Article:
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BENNINGTON – The Select Board learned of several COVID-19-related situations this week — involving late tax payments, the likely cancellation of the 2021 in-person floor meeting, concerns about ballot petition signature requirements for nonprofits, changes in Recreation Center programs and multi-household Thanksgiving gatherings.

Updating the board, Town Manager Stuart Hurd said property tax delinquencies this year are at about 6 percent of the total — the high end of the normal range — and the town staff is “taking a hard look at how we might determine how COVID had an impact on certain people.”

A number of taxpayers indicated “that because of COVID they were not able to make their full payment and probably are looking for some sort of help,” Hurd said. “But I don’t have ultimate numbers for that, and I don’t have a recommendation at this time. I probably will know much more by Dec. 14 [date of the next board meeting].”

The manager said he has heard from “a limited number of residential [taxpayers] whose income was severely hampered” by the epidemic, and from commercial taxpayers in the hospitality industry, all of whom “have expressed concerns about not being able to meet the tax deadline.”

After the Nov. 10 deadline for paying property tax bills, taxpayers are subject to an 8 percent penalty.

It is too soon to determine the impacts on the town’s budget, Hurd said, adding that, “most people are concerned about the 8 percent penalty.”

The town staff is “taking a look at some sort of application” to verify COVID impacts, he said, and looking at first-time delinquencies.

ZOOM MEETING?

Hurd said he is now operating under the assumption “that we will be most likely holding our March floor meeting via Zoom [videoconferencing]” in light of COVID-19.

He said he had looked into whether there are other options for fulfilling the requirement for an annual meeting, but no better options seem available.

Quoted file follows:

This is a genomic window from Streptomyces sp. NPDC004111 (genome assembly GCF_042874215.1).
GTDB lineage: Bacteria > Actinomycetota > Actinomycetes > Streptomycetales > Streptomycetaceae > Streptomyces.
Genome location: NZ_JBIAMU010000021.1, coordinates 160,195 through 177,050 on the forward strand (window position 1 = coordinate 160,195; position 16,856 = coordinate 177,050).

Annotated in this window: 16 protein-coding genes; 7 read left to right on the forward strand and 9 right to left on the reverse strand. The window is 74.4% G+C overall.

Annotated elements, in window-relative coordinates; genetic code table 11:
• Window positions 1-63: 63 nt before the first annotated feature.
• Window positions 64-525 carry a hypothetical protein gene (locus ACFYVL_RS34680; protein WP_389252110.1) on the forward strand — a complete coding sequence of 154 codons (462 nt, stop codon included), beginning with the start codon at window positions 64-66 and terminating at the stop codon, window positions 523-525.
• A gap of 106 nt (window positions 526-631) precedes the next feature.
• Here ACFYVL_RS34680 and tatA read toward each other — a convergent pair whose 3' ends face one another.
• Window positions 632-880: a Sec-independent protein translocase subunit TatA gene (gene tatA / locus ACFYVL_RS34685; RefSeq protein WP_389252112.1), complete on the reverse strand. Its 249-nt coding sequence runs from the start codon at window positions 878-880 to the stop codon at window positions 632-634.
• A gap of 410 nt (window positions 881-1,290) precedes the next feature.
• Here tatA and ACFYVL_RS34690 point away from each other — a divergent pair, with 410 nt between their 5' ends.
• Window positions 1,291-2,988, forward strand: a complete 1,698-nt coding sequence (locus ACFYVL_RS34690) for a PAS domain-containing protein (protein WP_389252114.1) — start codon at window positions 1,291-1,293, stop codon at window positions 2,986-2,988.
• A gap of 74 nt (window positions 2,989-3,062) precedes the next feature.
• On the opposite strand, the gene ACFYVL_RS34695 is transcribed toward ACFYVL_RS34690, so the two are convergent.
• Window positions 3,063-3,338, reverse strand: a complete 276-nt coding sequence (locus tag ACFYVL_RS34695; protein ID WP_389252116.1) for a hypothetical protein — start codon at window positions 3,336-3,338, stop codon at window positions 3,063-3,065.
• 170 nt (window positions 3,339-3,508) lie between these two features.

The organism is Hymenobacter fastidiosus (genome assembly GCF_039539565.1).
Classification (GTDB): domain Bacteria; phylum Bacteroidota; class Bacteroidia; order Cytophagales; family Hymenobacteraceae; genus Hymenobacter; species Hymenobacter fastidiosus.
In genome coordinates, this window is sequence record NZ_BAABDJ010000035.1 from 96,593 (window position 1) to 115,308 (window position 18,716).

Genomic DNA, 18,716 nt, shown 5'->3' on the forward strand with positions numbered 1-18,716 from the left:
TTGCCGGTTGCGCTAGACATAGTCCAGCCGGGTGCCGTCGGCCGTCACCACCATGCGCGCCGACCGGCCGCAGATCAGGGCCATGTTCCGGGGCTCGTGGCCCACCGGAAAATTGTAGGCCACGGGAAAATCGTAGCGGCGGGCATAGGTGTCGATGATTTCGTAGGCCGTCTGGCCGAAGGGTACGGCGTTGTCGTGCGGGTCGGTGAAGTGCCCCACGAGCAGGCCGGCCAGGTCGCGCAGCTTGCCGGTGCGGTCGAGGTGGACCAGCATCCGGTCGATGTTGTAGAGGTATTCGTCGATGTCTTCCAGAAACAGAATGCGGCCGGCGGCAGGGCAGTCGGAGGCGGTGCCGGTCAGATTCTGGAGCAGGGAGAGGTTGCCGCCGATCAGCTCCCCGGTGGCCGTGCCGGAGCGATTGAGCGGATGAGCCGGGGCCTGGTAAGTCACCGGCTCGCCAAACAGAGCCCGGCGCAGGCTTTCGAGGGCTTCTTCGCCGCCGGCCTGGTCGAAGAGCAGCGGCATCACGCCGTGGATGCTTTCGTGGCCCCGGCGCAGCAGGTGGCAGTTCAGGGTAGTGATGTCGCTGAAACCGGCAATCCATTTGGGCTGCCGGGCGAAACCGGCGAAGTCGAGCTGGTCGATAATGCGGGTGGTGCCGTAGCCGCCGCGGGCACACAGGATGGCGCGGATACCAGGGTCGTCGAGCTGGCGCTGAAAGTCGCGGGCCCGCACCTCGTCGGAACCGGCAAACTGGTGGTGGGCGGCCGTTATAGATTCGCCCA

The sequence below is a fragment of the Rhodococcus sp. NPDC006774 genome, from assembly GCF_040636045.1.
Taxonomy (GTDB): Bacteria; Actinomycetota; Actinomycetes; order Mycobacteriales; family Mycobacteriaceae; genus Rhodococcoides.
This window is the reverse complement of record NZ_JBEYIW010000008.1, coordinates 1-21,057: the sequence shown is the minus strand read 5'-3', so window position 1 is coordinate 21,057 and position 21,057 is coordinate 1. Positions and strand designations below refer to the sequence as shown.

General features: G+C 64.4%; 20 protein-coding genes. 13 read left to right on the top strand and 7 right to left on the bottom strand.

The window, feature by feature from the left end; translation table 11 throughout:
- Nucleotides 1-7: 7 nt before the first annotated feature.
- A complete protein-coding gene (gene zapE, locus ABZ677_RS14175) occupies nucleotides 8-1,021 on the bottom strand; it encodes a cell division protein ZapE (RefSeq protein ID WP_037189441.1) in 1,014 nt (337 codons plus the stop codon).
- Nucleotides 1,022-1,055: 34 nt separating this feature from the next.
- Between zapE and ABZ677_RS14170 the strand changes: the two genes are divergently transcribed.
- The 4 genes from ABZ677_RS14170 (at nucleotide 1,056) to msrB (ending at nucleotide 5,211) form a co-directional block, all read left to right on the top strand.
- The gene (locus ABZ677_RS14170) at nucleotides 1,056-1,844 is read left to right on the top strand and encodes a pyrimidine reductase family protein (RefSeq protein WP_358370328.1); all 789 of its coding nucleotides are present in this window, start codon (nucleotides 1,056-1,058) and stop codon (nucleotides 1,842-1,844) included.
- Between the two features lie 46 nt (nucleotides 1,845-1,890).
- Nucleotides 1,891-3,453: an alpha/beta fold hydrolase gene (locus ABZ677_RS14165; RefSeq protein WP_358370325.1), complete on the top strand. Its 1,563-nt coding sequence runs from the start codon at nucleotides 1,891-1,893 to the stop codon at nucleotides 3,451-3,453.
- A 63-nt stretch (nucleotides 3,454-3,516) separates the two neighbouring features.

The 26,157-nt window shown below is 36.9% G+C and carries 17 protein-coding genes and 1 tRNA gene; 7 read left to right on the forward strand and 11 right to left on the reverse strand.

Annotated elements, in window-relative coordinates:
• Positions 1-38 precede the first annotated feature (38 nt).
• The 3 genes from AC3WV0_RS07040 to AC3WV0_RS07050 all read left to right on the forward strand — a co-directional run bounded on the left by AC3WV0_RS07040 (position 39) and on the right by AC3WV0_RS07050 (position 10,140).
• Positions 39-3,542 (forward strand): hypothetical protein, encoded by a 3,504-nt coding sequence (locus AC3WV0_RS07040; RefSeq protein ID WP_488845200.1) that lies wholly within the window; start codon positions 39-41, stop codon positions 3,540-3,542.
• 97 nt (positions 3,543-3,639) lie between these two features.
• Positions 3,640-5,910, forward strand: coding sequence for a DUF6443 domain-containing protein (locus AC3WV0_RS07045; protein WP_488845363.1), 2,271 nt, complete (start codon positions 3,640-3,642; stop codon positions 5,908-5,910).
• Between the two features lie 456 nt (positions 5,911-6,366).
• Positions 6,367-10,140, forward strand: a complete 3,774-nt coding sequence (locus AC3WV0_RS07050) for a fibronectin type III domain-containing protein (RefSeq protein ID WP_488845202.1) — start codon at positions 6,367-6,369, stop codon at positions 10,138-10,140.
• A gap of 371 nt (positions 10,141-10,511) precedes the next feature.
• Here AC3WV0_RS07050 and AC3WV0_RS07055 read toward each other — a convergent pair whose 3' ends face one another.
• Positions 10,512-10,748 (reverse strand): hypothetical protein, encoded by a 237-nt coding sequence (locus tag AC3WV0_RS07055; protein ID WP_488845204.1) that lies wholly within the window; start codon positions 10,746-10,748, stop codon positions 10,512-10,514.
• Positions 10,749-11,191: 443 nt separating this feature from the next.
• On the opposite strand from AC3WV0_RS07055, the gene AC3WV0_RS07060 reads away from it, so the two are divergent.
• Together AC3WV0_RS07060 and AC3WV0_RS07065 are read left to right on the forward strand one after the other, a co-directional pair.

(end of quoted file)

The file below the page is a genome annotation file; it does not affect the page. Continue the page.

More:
“We are fortunate that we already vote by Australian ballot,” he said, whereas many smaller towns that vote during floor meetings are now researching their options for 2021.

BALLOT REQUESTS

Hurd said he also was approached by a local service organization that wants to ask for more money on the 2021 town ballot and is “concerned about policy of having to petition for the March ballot, in light of recent surge in COVID cases.”

The board has adopted a policy of requiring an organization to submit a petition with at least 5 percent of town voters — about 500 names — if it seeks to increase the amount it has been receiving.

One alternative “is for the board to simply place the additional amount on the ballot without a petition,” Hurd said, asking the board for direction.

“I know you have adopted a policy that doesn’t provide for that,” he said. “I just wanted to bring that to your attention.”

If the board decides to make a change, ideas should be discussed during a meeting with the issue on the agenda, Chairman Donald Campbell said, adding that there might be other methods of obtaining voter signatures, such as electronically.

Asked by Vice Chairwoman Jeannie Jenkins what the time frame would be for collecting signatures, Hurd said the deadline is 47 days prior to the annual meeting, on March 2.

He suggested putting the issue on the board’s Dec. 14 agenda.

“I think we need some direction [from town staff] on this,” Campbell said. “I think all of us see both sides of this.”

TIGHTENING DOWN

Hurd said the town won’t “be out enforcing” Gov. Phil Scott’s recent restrictions on multi-household gatherings during Thanksgiving.

But he added, “The governor has prohibited it, and I would caution the public to use extreme caution because this virus is continuing.”

State officials are now saying COVID-19 vaccines might be available in Vermont as early as next month, Hurd said, but first responders and medical personnel are expected to receive the vaccine first, “and it will probably take four to six months to move out to the rest our community."

In light of that estimate, he said, it will likely be “six to seven months before we begin to see an improvement.”

Because of the governor’s recently announced restrictions, town employees have stopped all face-to-face meetings, Hurd said, and are taking other distancing precautions against the spread of COVID-19.

The Recreation Center, he said, has suspended swim lessons and swim team events.

The center, which is managed by the Berkshire (Mass.) Family YMCA, is “using much more caution” concerning activities in light of the governor’s announcement, he said.

Jim Therrien writes for New England Newspapers in Southern Vermont. Email jtherrien@benningtonbanner.com

Reporter/editor

Jim Therrien reports for the three NENI newspapers in Southern Vermont. He previously worked as a reporter and editor at the Berkshire Eagle, the Bennington Banner, the Springfield (Mass.) Republican and the former North Adams Transcript.


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